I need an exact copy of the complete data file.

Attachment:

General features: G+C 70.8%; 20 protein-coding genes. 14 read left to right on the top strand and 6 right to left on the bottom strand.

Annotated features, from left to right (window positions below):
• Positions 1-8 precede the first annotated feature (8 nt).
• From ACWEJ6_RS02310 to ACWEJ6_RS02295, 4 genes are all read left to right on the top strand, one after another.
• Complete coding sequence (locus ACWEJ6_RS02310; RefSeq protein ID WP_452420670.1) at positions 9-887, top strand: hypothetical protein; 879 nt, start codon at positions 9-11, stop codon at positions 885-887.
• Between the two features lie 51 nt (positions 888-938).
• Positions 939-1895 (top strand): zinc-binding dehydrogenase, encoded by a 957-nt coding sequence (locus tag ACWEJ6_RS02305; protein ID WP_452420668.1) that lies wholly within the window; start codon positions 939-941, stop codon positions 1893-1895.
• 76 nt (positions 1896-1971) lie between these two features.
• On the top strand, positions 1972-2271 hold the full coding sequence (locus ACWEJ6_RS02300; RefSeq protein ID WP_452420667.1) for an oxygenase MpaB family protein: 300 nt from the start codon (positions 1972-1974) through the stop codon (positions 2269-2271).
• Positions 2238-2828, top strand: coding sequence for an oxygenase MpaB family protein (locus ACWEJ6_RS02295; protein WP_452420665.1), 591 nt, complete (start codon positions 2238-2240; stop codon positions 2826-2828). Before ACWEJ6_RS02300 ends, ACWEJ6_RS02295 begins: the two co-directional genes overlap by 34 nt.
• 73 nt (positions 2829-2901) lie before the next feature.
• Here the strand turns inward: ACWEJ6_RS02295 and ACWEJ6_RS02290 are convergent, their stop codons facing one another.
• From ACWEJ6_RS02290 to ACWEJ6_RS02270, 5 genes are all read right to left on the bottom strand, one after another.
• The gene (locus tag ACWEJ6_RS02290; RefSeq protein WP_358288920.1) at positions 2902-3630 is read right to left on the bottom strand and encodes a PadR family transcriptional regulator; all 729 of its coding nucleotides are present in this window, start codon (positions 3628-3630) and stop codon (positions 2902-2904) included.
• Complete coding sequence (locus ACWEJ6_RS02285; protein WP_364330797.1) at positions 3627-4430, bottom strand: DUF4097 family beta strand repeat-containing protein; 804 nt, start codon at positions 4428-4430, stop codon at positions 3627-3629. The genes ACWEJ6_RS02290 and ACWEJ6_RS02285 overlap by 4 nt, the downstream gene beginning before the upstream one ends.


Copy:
General features: G+C 70.8%; 20 protein-coding genes. 14 read left to right on the top strand and 6 right to left on the bottom strand.

Annotated features, from left to right (window positions below):
• Positions 1-8 precede the first annotated feature (8 nt).
• From ACWEJ6_RS02310 to ACWEJ6_RS02295, 4 genes are all read left to right on the top strand, one after another.
• Complete coding sequence (locus ACWEJ6_RS02310; RefSeq protein ID WP_452420670.1) at positions 9-887, top strand: hypothetical protein; 879 nt, start codon at positions 9-11, stop codon at positions 885-887.
• Between the two features lie 51 nt (positions 888-938).
• Positions 939-1895 (top strand): zinc-binding dehydrogenase, encoded by a 957-nt coding sequence (locus tag ACWEJ6_RS02305; protein ID WP_452420668.1) that lies wholly within the window; start codon positions 939-941, stop codon positions 1893-1895.
• 76 nt (positions 1896-1971) lie between these two features.
• On the top strand, positions 1972-2271 hold the full coding sequence (locus ACWEJ6_RS02300; RefSeq protein ID WP_452420667.1) for an oxygenase MpaB family protein: 300 nt from the start codon (positions 1972-1974) through the stop codon (positions 2269-2271).
• Positions 2238-2828, top strand: coding sequence for an oxygenase MpaB family protein (locus ACWEJ6_RS02295; protein WP_452420665.1), 591 nt, complete (start codon positions 2238-2240; stop codon positions 2826-2828). Before ACWEJ6_RS02300 ends, ACWEJ6_RS02295 begins: the two co-directional genes overlap by 34 nt.
• 73 nt (positions 2829-2901) lie before the next feature.
• Here the strand turns inward: ACWEJ6_RS02295 and ACWEJ6_RS02290 are convergent, their stop codons facing one another.
• From ACWEJ6_RS02290 to ACWEJ6_RS02270, 5 genes are all read right to left on the bottom strand, one after another.
• The gene (locus tag ACWEJ6_RS02290; RefSeq protein WP_358288920.1) at positions 2902-3630 is read right to left on the bottom strand and encodes a PadR family transcriptional regulator; all 729 of its coding nucleotides are present in this window, start codon (positions 3628-3630) and stop codon (positions 2902-2904) included.
• Complete coding sequence (locus ACWEJ6_RS02285; protein WP_364330797.1) at positions 3627-4430, bottom strand: DUF4097 family beta strand repeat-containing protein; 804 nt, start codon at positions 4428-4430, stop codon at positions 3627-3629. The genes ACWEJ6_RS02290 and ACWEJ6_RS02285 overlap by 4 nt, the downstream gene beginning before the upstream one ends.